icon caret-left icon caret-right instagram pinterest linkedin facebook twitter goodreads question-circle facebook circle twitter circle linkedin circle instagram circle goodreads circle pinterest circle

Image of Dean Grodzins in a bowtie, smiling

DEAN GRODZINS is the Senior Researcher and Case Writer for the Case Method Institute for Education and Democracy, which promotes use of the case method to improve how the history of American democracy is taught in U.S high schools. Seven case studies that Dean co-wrote are being used by thousands of high school teachers across the United States and were published in David Moss, Democracy: A Case Study (Harvard, 2017). Dean is the author of American Heretic: Theodore Parker and Transcendentalism (UNC, 2002) and many articles and book chapters. His essays and book reviews have appeared in The Journal of American History, The Journal of Religion, and The Root, among other publications, and he is a contributor to The Atlas of Boston History (Chicago UP, 2019), edited by Nancy Seasholes. Dean has served as a Lecturer in History and Literature at Harvard University and Associate Professor of History at Meadville Lombard Theological School. He has been a National Endowment for the Humanities Research Fellow at the Massachusetts Historical Society, a Pew Faculty Fellow at Yale University, and a Senior Researcher at Harvard Business School. He is former editor of the Journal of Unitarian Universalist History and creator of the prize-winning comic strip, TANGENTS (1979-2000). He lives in Cambridge, Massachusetts, with his wife and daughter.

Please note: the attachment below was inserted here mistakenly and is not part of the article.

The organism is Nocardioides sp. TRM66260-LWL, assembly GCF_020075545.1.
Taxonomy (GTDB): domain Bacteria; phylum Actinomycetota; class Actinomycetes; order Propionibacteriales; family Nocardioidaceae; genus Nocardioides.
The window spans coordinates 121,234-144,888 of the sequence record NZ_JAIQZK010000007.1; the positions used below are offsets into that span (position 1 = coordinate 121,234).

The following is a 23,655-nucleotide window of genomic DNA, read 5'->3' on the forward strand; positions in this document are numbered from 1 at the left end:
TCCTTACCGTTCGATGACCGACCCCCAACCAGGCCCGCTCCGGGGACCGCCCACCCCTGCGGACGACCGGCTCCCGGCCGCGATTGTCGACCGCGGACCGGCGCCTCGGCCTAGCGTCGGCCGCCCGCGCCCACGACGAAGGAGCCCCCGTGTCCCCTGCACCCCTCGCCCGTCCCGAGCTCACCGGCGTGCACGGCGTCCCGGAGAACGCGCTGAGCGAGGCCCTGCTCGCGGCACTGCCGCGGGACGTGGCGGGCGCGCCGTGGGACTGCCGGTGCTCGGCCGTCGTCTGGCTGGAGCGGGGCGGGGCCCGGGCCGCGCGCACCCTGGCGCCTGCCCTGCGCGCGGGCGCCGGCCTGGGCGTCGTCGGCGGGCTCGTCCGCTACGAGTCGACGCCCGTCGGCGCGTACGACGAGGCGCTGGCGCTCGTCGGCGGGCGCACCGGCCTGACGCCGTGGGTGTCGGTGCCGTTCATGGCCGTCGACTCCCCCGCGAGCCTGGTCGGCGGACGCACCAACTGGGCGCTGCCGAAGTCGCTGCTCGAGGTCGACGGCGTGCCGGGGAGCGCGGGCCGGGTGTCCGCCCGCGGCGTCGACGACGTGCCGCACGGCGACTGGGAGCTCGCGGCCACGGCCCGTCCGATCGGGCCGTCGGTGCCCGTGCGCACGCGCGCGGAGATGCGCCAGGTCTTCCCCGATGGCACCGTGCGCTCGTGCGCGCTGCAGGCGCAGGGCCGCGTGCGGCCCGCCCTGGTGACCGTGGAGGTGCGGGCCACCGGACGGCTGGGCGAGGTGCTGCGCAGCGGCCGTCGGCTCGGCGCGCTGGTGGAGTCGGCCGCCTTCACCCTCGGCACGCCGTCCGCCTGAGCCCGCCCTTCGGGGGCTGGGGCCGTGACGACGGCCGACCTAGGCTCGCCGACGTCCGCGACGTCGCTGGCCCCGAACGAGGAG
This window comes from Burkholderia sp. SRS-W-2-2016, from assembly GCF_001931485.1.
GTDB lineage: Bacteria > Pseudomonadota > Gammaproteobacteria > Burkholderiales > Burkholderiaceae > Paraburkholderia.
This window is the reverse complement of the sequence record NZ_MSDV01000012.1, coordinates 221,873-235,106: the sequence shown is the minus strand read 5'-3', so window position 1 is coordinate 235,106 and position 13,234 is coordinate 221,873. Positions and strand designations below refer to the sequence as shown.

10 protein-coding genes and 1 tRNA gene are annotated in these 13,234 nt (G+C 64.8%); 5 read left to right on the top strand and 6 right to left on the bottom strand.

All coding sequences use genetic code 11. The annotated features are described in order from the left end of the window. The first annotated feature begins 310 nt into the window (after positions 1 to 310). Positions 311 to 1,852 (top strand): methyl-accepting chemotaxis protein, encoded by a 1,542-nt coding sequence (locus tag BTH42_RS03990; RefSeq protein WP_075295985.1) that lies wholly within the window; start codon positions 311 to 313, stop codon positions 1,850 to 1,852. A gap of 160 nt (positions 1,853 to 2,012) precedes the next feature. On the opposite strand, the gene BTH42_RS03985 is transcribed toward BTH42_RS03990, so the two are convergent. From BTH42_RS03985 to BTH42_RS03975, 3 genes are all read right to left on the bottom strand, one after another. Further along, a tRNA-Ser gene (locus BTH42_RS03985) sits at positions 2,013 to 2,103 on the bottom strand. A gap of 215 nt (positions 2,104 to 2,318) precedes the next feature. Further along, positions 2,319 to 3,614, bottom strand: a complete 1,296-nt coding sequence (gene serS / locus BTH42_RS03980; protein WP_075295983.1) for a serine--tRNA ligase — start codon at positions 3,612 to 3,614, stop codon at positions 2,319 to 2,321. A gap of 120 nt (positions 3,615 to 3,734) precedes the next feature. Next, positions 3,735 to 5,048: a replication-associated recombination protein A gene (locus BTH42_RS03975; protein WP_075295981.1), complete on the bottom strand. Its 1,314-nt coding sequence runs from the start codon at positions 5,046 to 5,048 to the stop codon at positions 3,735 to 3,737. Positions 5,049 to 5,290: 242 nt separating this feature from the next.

Selected essays and articles by Dean are available for download at Academia.edu. See also the link to Selected Works, above.

Winner of the 2020 Historic New England Book Prize


"The Atlas of Boston History excavates four centuries of the city's rise, fall, and rise again. With thoughtful essays that introduce new maps and historic sources, the authors guide the reader through the city's evolution from multiple angles. The result is a chronological picture of the environmental, social, cultural, and intellectual history of one of North America's most enduring urban centers. General readers will appreciate its clear explanation of the city's spatial history, while scholars will profit from a vital reference work that also serves as a source of new discovery."

― Susan Schulten

author of A History of America in 100 Maps